Derivation of Dirty South

“What chu know about the Dirty South?” Aside from being a track and infectious refrain on Goodie Mob’s 1995 debut "Soul Food," the term has devolved in spelling (Durty Souf?) and evolved wildly in connotation.

Barnstorming days at an end for one B-52’s member

When the Athens-birthed B-52's rang in the new year on stage at Harrah's Cherokee Casino this week in North Carolina, one of the group's founding members was noticeably absent. After 35 years, guitarist Keith Strickland has opted to get off the long and winding road with his bandmates for a quieter life at home in Key West pursuing his passion for photography. The band and Strickland posted his announcement to fans on the band's website and on his Facebook page.

Caught Up: 40 years later, Millie Jackson recalls creating a classic

The album cover consisted of a sticky spider web entangling two dazed women and their confused man. The salacious image told listeners everything they needed to know about Caught Up, R&B singer Millie Jackson’s epic 1974 “soul opera.” The only thing more shocking than dropping the needle on Side One to hear a collection of songs from the perspective of the "other woman": Flipping the 12-inch piece of vinyl to discover Side Two and songs from "the wife."

After a hellish marriage to Otis Nixon, Candi Staton returns with Life Happens

Describing her tumultuous two-year marriage to former Atlanta Braves outfielder Otis Nixon, Candi Staton doesn’t sugarcoat a thing: “It was hell on earth. My God, it was the most terrifying and devastating time in my whole life. I was going through the fires of hell trying to figure out how to live with him and then how to find a way out of that crazy marriage.”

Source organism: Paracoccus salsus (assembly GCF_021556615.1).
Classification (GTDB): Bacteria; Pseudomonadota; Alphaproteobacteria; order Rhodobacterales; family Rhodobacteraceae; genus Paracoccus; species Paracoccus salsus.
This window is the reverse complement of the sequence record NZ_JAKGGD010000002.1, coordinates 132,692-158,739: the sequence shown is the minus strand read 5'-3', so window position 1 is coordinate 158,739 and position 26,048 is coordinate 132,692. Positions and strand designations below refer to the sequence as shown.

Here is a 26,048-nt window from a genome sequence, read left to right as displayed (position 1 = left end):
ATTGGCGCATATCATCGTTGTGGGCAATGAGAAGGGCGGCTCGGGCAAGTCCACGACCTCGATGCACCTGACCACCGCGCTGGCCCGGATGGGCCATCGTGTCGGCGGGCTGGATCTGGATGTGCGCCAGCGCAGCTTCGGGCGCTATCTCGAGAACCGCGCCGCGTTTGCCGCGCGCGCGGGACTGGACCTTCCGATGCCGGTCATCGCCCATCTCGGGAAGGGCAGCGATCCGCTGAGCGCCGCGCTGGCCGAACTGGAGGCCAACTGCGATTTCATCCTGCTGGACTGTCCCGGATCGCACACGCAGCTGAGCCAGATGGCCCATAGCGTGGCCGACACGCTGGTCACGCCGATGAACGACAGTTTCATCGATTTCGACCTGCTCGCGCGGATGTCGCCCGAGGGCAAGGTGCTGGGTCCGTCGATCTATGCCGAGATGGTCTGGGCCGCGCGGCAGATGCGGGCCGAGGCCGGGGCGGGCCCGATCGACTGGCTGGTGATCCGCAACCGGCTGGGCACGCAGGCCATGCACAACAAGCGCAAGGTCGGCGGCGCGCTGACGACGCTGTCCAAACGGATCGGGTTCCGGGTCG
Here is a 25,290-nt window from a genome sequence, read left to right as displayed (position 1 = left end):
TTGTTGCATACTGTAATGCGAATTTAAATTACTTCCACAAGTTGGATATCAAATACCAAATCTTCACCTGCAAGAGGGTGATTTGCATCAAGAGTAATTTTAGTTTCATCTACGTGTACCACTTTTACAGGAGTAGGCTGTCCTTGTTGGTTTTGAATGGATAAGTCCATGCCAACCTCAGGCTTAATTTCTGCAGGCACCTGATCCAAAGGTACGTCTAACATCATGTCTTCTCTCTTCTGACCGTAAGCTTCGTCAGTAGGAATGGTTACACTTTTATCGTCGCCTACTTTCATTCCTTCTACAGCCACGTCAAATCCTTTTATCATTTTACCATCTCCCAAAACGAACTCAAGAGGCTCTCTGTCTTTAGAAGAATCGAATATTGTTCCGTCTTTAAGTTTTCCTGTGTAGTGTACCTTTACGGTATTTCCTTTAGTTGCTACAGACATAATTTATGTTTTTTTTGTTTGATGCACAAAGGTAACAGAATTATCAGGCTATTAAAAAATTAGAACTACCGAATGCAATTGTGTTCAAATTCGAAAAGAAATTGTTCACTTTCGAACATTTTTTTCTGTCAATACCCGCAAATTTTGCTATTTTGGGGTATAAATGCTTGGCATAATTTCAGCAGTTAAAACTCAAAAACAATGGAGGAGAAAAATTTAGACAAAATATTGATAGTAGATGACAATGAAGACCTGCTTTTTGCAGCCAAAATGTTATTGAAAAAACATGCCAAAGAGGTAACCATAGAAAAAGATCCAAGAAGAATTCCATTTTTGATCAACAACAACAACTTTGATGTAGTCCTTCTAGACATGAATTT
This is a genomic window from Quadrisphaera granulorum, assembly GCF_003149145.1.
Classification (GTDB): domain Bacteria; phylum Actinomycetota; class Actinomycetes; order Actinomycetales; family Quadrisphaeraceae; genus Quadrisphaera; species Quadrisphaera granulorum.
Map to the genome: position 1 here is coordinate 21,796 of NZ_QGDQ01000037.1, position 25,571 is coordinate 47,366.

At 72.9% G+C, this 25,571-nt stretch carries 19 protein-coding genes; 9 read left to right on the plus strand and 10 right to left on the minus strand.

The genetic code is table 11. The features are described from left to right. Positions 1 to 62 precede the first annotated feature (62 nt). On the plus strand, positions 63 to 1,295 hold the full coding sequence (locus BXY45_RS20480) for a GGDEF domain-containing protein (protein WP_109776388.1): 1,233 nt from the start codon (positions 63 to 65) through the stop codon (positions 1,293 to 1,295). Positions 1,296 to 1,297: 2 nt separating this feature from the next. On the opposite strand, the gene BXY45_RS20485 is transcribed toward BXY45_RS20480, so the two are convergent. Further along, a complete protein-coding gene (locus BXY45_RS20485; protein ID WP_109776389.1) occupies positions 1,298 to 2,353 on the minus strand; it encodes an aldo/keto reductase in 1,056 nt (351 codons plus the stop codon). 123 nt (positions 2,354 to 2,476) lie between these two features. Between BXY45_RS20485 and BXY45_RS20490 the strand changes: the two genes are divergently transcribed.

The B-52s to roam no more

As the band flies into Buenos Aires for a tour stop this week, B-52s fans across the globe are absorbing the news that the Athens-birthed band is bringing its 36-year bounds-impaired party to an end. Over the weekend, frontman Fred Schneider announced on Facebook that he will no longer tour with the act after the band’s Nov. 13 show in Westbury, NY.

A Beatle, a Rock Lobster, and how John Lennon got his mojo back

Six months before his 1980 assassination, John Lennon took his four-year-old son Sean on vacation to Bermuda while wife Yoko Ono ran the family business back home in New York. For nearly five years, Lennon’s guitar had hung, unstrummed, on a wall above the couple’s bed. He canceled his subscription to Billboard, learned how to bake bread, and became a househusband and stay-at-home dad for Sean.

The Mad Violinist

When Ashanti Floyd, twenty-six, was a fifth grader in Tallahassee, his classmates laughed at him for playing the violin. With Tupac Shakur cranking out multiplatinum records, there were few young African American violinists, let alone ones traveling to Europe for classical music competitions. But by high school, Floyd’s gym performances inspired such bedlam that the principal had to shut down student assemblies.

Dean Roland finds a new way to shine

Atlanta’s music community is so vast an industry veteran can get lost in the mix. That’s not exactly what happened to Dean Roland, rhythm guitarist for the multiplatinum Stockbridge, Georgia band Collective Soul (and baby brother to its lead singer, Ed). But when Dean’s side project–the Britrock-influenced Magnets and Ghosts, a collaboration with multi-instrumentalist Ryan Potesta–released its debut album, Mass, in 2011, few trumpets sounded up and down Peachtree.

Nursery Rhymes: MattyB

 Eight-year-old Matthew Morris confesses to having a fear of coyotes and a loathing of spinach, and he answers questions with a focused, “Yes, sir.” But give him a beat and put him in shades and a leather jacket, and he becomes MattyB—a “chyeah”-saying emcee who agilely chirps that he’s hotter than gumbo.

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